What does sustainability mean in schools? How can they take meaningful action on climate change? Emma Darcy reflects on her school’s journey towards carbon zero.

“You are never too small to make a difference.”

I suspect that most of us will be familiar with the quote above from Greta Thunberg and, of course, with the Swedish environmental activist herself who first learned about climate change when she was eight years old and vowed to change the world. Perhaps the quote feels very familiar now, but, over the past two years, I have reflected on those words more than ever as both the school and Multi Academy Trust that I work for has looked to address our own carbon footprint and the way that we educate our young people about the immediate and wider environment that they are growing up in.

I have been Director of Technology for Learning at Denbigh High School in Luton and the Chiltern Learning Trust for the past ten years. Mine is a highly varied role which covers everything from developing digital strategy across all sixteen of our schools, to practical classroom pedagogy and, most recently, the lightning-fast development of Artificial Intelligence. Like all trusts, we have a Development Plan, and one of our principles is, “Environmental and Resource Sustainability, Leading in Technology for Learning, Pupil Resilience and Preparation for a Changing World.” I confess that I initially felt the amalgamation of our digital strategy and sustainability strategy was an unusual choice, but I now fully appreciate that this pioneering decision has never been more needed and appropriate.

The challenge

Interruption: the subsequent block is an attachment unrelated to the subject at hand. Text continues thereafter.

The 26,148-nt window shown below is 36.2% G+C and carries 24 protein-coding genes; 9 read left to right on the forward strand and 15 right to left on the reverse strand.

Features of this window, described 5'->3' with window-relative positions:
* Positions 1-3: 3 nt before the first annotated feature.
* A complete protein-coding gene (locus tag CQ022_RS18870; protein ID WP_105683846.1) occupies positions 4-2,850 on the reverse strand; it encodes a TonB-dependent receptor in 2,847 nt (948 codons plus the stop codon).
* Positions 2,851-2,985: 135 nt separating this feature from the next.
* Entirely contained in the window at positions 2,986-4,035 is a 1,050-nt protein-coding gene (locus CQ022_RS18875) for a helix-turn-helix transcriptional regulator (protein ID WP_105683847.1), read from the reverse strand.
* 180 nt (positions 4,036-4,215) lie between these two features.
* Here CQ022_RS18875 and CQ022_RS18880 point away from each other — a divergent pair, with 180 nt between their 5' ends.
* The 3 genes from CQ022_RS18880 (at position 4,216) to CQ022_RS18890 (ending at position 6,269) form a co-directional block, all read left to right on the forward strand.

As with many trusts, Chiltern Learning Trust is committed to being carbon zero by 2030 as part of our Let’s Go Zero pledge. That is a considerable challenge. As a Trust with 11,000 students and 1,200 staff we use the same amount of…

  • electricity each year as 1,100 UK households
  • gas each year as 700 UK households
  • heating oil each year as 90 UK households
  • and on average, for each of our students, we produce the equivalent weight of 250 bags of sugar in carbon, each year.

We want the culture of our Trust and schools to be reflective of our vision and values with environmental sustainability at the forefront of everything we do, in the way we use our buildings, the energy and services we consume, the way we work together as a community in and out of school and in the way we Denbigh High School pupils. teach and the curriculum content that our students learn. As a provider of Initial Teacher Training for new teachers and of professional development to existing teachers, we are ideally placed to support and guide future generations.

We can all do more now to contribute to the challenge of climate change but we also feel that, as educators, we are morally bound to this by teaching the next generation, who will benefit from our action and suffer the consequences of our inaction.

On the ground